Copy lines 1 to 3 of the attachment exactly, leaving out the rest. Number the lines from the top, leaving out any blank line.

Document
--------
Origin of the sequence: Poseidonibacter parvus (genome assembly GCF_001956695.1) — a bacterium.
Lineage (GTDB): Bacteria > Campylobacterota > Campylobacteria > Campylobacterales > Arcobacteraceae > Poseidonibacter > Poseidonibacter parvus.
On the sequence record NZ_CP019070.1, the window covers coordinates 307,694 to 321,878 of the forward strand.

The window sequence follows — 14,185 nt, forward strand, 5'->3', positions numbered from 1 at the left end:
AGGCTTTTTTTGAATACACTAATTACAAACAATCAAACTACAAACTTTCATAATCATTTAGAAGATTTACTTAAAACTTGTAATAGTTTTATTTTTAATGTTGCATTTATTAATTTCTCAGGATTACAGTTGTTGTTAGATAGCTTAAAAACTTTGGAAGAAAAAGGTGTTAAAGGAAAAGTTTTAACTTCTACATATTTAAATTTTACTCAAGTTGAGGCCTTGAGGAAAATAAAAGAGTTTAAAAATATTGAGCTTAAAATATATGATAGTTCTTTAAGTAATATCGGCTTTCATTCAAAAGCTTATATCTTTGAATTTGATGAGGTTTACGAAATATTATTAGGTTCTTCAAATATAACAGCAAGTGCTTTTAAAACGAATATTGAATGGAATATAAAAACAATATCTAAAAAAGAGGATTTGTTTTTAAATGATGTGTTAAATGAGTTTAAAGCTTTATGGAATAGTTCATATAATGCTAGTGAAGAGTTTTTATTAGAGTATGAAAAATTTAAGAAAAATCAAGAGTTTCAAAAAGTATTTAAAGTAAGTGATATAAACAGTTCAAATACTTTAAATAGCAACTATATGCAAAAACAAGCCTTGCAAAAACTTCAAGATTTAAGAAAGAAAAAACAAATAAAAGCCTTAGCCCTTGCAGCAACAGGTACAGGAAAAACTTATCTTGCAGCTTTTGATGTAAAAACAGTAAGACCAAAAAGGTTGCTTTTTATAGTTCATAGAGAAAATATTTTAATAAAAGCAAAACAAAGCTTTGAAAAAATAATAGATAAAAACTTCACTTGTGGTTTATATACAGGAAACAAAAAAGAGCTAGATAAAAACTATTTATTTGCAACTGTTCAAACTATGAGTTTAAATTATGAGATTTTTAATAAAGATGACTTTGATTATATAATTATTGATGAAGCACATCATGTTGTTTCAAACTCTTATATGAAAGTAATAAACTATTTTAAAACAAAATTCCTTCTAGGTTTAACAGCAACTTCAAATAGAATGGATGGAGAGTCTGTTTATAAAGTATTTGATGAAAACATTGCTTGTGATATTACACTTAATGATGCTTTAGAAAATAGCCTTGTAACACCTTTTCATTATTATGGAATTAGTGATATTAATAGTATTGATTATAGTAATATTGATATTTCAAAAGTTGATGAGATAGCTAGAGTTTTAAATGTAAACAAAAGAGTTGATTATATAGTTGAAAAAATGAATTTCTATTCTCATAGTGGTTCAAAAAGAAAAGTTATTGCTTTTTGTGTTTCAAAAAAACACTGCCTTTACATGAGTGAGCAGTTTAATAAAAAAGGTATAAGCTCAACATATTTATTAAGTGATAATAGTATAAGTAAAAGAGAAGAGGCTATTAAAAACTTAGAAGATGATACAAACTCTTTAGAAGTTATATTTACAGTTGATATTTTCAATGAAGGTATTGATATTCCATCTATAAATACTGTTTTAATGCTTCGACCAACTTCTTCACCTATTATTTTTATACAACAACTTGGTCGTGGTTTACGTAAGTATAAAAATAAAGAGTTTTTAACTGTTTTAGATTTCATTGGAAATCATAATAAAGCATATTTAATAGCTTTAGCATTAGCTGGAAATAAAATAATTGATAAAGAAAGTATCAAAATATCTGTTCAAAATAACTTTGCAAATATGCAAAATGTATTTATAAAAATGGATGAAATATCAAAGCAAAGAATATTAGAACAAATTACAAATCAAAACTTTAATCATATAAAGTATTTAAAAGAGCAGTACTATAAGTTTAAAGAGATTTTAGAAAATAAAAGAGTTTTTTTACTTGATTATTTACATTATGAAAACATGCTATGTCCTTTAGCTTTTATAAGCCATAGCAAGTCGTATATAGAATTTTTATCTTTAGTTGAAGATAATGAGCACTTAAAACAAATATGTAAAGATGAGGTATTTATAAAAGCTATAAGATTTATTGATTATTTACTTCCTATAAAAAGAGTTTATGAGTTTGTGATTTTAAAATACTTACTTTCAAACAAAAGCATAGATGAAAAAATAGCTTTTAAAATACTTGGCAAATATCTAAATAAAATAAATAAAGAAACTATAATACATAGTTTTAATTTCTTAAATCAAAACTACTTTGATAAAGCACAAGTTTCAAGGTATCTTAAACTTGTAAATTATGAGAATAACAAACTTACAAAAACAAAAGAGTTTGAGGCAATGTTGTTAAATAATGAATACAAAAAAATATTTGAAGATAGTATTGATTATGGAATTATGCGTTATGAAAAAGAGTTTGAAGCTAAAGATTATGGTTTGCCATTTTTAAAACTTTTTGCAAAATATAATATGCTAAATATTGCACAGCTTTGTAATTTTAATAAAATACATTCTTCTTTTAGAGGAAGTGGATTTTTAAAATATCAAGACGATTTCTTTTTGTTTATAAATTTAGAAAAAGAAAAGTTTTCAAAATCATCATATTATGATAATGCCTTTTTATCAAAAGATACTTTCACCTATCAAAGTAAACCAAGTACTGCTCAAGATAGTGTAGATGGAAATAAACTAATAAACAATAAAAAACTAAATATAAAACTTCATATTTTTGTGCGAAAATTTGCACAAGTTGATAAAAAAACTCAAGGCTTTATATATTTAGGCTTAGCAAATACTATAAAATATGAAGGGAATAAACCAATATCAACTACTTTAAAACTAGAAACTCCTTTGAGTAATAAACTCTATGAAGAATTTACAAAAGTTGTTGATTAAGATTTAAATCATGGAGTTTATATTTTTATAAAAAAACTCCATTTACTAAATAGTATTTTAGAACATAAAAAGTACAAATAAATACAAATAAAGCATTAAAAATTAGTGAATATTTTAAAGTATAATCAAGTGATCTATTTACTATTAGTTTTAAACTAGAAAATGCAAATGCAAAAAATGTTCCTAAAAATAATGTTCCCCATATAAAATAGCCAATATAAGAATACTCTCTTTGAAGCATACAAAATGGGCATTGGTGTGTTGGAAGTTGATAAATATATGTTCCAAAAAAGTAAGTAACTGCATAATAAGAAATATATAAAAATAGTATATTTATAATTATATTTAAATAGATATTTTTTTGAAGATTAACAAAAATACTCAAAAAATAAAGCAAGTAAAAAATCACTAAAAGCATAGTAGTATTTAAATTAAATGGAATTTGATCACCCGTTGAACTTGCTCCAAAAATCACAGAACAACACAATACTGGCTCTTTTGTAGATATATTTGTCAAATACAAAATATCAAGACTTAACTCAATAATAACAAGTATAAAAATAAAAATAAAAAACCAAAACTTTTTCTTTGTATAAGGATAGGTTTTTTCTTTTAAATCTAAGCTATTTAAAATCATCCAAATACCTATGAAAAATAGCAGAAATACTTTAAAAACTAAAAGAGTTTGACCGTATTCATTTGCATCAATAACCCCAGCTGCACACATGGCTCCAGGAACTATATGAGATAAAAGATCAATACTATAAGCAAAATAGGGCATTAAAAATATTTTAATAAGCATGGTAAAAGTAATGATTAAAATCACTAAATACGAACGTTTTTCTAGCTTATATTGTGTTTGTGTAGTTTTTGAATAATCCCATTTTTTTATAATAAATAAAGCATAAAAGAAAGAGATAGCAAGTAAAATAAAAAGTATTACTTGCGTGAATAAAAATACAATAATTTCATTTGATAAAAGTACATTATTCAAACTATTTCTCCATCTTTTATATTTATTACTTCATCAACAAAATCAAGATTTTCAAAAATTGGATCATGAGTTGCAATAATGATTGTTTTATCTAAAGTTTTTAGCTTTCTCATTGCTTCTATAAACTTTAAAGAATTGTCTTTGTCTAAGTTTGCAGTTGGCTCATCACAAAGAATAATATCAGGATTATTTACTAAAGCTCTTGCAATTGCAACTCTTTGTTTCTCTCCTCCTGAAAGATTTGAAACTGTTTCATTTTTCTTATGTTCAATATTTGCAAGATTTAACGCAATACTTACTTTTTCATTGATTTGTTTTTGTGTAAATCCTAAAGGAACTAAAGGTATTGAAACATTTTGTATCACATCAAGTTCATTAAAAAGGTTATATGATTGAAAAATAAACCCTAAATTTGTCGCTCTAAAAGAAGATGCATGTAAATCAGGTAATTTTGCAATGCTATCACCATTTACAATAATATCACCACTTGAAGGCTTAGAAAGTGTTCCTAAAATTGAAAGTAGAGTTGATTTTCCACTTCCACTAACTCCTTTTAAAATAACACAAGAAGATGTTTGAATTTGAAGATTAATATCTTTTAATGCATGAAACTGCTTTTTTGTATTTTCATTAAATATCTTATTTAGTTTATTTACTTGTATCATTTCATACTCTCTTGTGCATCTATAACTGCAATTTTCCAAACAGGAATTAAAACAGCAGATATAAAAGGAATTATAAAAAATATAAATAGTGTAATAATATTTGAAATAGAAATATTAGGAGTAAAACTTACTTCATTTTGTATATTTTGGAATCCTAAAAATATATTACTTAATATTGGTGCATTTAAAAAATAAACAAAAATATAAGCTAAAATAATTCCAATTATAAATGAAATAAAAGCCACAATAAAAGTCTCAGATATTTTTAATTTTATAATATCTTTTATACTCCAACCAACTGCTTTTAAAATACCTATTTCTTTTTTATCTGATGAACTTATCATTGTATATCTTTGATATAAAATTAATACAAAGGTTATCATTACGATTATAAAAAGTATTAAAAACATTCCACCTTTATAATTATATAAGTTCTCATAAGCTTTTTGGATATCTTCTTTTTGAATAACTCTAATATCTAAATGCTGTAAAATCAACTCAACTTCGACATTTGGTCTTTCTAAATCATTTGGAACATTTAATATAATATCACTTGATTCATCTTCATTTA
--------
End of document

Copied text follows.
Origin of the sequence: Poseidonibacter parvus (genome assembly GCF_001956695.1) — a bacterium.
Lineage (GTDB): Bacteria > Campylobacterota > Campylobacteria > Campylobacterales > Arcobacteraceae > Poseidonibacter > Poseidonibacter parvus.
On the sequence record NZ_CP019070.1, the window covers coordinates 307,694 to 321,878 of the forward strand.